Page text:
with Jason Strutz
Name: Jason Strutz
Comics: The Cask of Amontillado, The House of Montresor, DeathCurse, Make Your Own Comics, Astronaut Jane
QRD – How old were you when you first realized you wanted to be a cartoonist?
Jason – I’ve always done art, but didn’t really happen on comics until I found writers to work with. That wasn’t until age 29 or so.
QRD – What are a few highlights of your cartooning career?
Jason – Getting my first comics done & bringing them to a convention & actually being able to sell them. Then, people seeing that & hiring me for other jobs. & now working on The House of Montresor full-length graphic novel & getting great feedback from that.
QRD – At what age did you decide you wanted to become a father?
Jason – I don’t think there was an age I made a conscious decision to be a father, just something I always wanted. It was delayed a bit by my wife finishing various grad schools.
QRD – What are some positive & negative impacts your family has had on your career?
Jason – I work from home & take care of my 2-year-old daughter, so there is necessary time away from work during the day. That can be frustrating sometimes, but also welcome. I have a tendency to work continuously all day if left to my own devices, so she makes me go outside & move around. It has also made me more conscious of what my time is worth & makes me much less interested in low return gigs. It does make it tougher to plan on deadlines & future work & we are planning on having a second child which I’m sure will destroy everything.
QRD – What are some positive & negative impacts your career has had on your family?
Jason – I still work a lot in the spaces I can find, so work comes with me everywhere. My wife usually doesn’t want to bother me while I’m working, because she’s seen The Shining too many times. But I’m usually just trying to use the chunks of time that come up & wouldn’t mind being bothered to do something with her. There is certainly a monetary cost - I could be out at some high paying job, but that would also mean daycare. That would mean a huge cost & lost time with my child, so I view that as mostly a wash. I also go to comic conventions about once a month from February through September to sell comics & network, some are local but most are a drive or flight taking me away for a weekend or more. I also look like I’m having fun in photos taken at cons (Psst... I am) & I’m sure that can be frustrating for my wife. The house isn’t always clean, the laundry waits to be folded for too long, but I always try to make a good dinner & clean the kitchen. Positives include that my wife likes to say she’s married to a comic artist, my daughter often says, “I working!” while she draws, & I like to think I’m a pretty cool dad.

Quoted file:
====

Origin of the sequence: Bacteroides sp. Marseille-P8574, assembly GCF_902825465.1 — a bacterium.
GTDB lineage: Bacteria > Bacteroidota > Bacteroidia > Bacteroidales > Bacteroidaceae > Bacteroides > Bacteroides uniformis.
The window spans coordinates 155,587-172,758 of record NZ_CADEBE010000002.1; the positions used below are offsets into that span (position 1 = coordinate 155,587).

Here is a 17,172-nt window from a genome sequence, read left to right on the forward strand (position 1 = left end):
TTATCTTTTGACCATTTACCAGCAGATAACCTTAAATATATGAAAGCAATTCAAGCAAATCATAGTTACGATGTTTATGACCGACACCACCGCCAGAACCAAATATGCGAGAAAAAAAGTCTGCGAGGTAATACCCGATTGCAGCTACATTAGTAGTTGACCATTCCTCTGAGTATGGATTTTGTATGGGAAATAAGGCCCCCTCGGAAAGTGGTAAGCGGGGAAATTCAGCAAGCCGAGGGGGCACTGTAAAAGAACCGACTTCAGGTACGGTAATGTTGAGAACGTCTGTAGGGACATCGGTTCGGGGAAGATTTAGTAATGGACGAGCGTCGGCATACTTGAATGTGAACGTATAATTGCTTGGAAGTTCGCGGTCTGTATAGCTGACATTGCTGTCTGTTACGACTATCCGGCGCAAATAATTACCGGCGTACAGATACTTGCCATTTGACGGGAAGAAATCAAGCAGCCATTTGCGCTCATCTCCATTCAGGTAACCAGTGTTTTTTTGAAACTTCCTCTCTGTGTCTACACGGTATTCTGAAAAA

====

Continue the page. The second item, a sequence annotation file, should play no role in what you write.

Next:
QRD – Has your daughter effected the comics you make &/or read?
Jason – Not particularly, I’ve always been interested in making a range of books for all ages. I do worry about how some of my horror books will be perceived by other parents, teachers, & such; but not enough to stop making them. I’m just sure I’ll need to have an awkward conversation with a principal at some point. I have become a little more squeamish about horror involving babies & I recently had to ask a writer on an upcoming project, Brockton McKinney, to change course a bit. Likewise I have always read a range of books & there are some I share with my daughter & some I don’t. I don’t suppose I would have read Bee & Puppycat without her though.